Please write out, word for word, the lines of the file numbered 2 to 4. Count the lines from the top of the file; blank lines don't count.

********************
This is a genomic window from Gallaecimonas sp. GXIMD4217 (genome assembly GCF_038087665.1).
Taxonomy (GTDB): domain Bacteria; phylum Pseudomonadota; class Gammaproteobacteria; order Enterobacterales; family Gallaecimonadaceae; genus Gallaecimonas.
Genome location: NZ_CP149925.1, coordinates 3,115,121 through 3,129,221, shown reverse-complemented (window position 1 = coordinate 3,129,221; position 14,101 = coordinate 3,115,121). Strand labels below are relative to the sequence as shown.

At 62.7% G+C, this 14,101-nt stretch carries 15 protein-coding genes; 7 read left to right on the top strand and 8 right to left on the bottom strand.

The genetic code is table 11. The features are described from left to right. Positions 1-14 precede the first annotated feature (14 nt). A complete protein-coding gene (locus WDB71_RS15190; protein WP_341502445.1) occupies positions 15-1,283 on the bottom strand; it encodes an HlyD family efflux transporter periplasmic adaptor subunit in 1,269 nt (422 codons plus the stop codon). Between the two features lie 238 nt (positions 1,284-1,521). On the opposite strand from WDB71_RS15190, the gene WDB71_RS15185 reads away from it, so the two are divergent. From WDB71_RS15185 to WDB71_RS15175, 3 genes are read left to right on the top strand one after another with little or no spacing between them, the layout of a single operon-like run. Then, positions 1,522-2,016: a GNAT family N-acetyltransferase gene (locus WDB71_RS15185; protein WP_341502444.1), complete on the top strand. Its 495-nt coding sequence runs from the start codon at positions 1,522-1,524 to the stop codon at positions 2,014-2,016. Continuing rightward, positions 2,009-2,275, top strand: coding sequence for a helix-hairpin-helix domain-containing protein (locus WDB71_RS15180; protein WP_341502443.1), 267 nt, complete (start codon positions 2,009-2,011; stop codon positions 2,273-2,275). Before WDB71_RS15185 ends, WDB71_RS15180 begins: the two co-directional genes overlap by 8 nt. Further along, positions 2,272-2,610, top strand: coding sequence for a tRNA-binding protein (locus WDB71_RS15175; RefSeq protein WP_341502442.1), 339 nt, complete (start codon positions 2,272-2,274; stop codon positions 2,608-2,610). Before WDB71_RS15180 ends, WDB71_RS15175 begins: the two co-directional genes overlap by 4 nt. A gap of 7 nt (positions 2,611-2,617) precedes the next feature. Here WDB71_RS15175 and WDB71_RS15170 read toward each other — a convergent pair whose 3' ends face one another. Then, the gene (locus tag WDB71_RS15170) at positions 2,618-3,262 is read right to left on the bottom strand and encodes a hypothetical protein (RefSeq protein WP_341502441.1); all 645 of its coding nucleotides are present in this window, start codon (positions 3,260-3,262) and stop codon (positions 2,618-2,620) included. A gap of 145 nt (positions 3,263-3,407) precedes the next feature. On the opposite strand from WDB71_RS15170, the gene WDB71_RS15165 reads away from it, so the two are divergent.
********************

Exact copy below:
Taxonomy (GTDB): domain Bacteria; phylum Pseudomonadota; class Gammaproteobacteria; order Enterobacterales; family Gallaecimonadaceae; genus Gallaecimonas.
Genome location: NZ_CP149925.1, coordinates 3,115,121 through 3,129,221, shown reverse-complemented (window position 1 = coordinate 3,129,221; position 14,101 = coordinate 3,115,121). Strand labels below are relative to the sequence as shown.

At 62.7% G+C, this 14,101-nt stretch carries 15 protein-coding genes; 7 read left to right on the top strand and 8 right to left on the bottom strand.